One of the most famous and widely visited parts of the annual Vivid Festival of Light, Music and Ideas, is the array of light installations and projections that turn freezing Sydney in nearly-winter into a playground of light and fun (and crowds, the less good bit).
This year I thought I would do a proper post on the lights so that you can all see it for yourselves without having to fly to Sydney, or if you are already here, go out in the cold and brave the masses. This year, the best part was probably the projections on the Museum of Contemporary Art (MCA) called “Mechanised Light Assemblage” by Australian artist Rebecca Baumann who worked in collaboration with multidisciplinary French team Danny Rose. It had moments of Tron, and also a whole section that brought to vivid life Baumann’s own 2011 artwork “Automated Colour Field” which is in the collection of the MCA.
Light sculptures included “Affinity” (by amigo & amigo [Simone Chua & Renzo B. Larriviere] + S1T2 [Chris Panzetta & Naimul Khaled]) based on the synapses of the brain, which was very photogenic, “Jellyfish Chandelier” by Ample Projects at Chatswood which was beautifully proportioned in the space and fun too, “Space Folding” by Zena Kaye which you could enter with lights responding to real time flight data, and “The Dresses,” a simple idea beautifully executed by French artist Tae Gon Kim.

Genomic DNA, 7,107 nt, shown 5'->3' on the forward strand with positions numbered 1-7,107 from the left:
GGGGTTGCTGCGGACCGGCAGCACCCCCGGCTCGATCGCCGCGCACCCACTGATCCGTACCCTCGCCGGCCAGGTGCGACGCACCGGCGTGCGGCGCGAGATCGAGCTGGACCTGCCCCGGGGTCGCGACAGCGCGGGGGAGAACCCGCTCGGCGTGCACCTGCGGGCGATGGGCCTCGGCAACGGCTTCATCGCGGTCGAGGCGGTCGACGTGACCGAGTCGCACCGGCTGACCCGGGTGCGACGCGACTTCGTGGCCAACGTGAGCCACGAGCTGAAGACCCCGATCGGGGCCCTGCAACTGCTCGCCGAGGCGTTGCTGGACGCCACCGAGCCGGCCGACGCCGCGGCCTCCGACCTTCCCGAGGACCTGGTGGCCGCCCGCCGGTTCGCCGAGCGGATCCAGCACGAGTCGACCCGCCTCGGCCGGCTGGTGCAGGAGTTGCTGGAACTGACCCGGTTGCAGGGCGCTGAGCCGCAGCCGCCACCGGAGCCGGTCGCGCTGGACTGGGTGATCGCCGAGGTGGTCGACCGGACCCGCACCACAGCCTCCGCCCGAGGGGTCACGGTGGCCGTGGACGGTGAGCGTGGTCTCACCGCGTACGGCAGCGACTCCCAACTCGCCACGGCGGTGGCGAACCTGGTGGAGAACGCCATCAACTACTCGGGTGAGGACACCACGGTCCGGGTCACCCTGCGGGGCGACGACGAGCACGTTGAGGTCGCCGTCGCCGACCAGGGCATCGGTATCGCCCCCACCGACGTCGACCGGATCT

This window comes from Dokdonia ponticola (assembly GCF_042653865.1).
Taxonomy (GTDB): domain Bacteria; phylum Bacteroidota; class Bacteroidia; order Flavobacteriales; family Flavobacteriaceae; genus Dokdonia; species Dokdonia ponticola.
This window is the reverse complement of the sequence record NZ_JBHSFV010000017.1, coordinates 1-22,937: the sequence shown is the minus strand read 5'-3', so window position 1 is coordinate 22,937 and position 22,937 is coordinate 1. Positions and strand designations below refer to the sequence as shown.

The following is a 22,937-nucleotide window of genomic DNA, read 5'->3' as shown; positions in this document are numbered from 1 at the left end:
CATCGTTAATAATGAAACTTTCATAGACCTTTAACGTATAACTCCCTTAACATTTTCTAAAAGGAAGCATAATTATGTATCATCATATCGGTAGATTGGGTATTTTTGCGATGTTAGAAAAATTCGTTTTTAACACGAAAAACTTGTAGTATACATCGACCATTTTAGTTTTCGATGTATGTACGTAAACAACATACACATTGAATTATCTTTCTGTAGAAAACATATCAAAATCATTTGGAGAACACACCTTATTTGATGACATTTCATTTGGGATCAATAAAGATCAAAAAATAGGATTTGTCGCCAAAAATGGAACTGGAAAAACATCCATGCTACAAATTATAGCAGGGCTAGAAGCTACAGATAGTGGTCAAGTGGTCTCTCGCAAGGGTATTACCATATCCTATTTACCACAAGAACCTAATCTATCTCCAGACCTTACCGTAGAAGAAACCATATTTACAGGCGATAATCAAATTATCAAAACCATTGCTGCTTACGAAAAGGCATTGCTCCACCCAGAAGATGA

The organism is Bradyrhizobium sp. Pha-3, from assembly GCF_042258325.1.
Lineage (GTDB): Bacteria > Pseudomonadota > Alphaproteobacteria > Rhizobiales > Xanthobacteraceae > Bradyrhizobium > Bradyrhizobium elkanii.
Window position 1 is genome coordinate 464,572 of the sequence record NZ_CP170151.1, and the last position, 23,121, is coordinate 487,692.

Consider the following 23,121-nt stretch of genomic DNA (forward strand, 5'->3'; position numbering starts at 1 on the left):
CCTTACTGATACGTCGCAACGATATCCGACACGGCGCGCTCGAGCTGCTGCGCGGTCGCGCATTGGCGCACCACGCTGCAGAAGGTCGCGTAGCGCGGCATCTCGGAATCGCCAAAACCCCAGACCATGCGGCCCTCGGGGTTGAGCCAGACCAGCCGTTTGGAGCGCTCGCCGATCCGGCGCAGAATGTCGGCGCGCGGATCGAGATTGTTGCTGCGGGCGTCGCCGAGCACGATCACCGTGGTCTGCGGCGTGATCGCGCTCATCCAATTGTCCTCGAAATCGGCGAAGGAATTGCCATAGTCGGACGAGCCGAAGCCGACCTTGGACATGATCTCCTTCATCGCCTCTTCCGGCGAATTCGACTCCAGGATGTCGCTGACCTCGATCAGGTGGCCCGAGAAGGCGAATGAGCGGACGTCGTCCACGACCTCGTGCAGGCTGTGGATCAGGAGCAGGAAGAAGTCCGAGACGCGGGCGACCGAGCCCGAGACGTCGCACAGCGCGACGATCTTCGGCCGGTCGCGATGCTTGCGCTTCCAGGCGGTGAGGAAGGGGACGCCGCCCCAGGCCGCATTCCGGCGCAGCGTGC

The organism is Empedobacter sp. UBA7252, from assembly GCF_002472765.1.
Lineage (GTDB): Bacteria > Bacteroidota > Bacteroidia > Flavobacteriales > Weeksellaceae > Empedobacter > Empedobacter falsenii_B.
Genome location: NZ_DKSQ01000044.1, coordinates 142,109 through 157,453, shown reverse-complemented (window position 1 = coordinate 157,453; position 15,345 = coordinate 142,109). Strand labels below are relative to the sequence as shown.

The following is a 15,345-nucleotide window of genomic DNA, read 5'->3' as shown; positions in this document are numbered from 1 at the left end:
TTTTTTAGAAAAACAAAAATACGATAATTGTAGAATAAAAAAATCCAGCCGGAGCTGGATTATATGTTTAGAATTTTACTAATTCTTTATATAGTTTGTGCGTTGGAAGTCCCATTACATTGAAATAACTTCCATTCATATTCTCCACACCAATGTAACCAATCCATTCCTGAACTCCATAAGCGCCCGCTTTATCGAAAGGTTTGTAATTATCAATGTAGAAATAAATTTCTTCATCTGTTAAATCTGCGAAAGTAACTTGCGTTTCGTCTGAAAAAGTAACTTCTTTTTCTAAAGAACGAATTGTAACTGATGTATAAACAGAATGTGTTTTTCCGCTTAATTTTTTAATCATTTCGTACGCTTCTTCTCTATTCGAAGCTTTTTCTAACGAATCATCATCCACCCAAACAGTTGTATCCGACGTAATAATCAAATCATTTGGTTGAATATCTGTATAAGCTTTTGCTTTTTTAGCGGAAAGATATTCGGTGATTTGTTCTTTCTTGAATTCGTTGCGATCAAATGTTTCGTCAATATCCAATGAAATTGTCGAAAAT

The Laser-Fountain Water Theatre light show at Darling Harbour (by Oracle-Liquid, Glenn Turner) was enchanting, using not just lights, but also smoke to create depth and mystery (very hard to capture on video but I tried). Other more abstract pieces were “Luminous Canopy” by Sydney light art partnership McDermott Baxter that changed colour and moved in the wind, and “Our House” an installation with lit rope that formed a cobweb, by Belgian artists Them Sculptures (Tom Dekyvere).
The projection on Customs House, “Enchanted Sydney” by Spinifex Group, was a little disappointing this year. Although good, it was obviously made to appeal to kids. It was great to see native Sydney jellyfish and Jacarandah trees, but having an owl in the tree was a little too Harry Potter for me. Chatswood light projection “Nautilus and the Sea” was likewise was for a younger audience, although it was nicely done. And the Opera House was lit with an animation by Universal Everything, which while interesting featured a lot of darkness, taking away from the beauty of the building.
More on Vivid which runs until 8 June.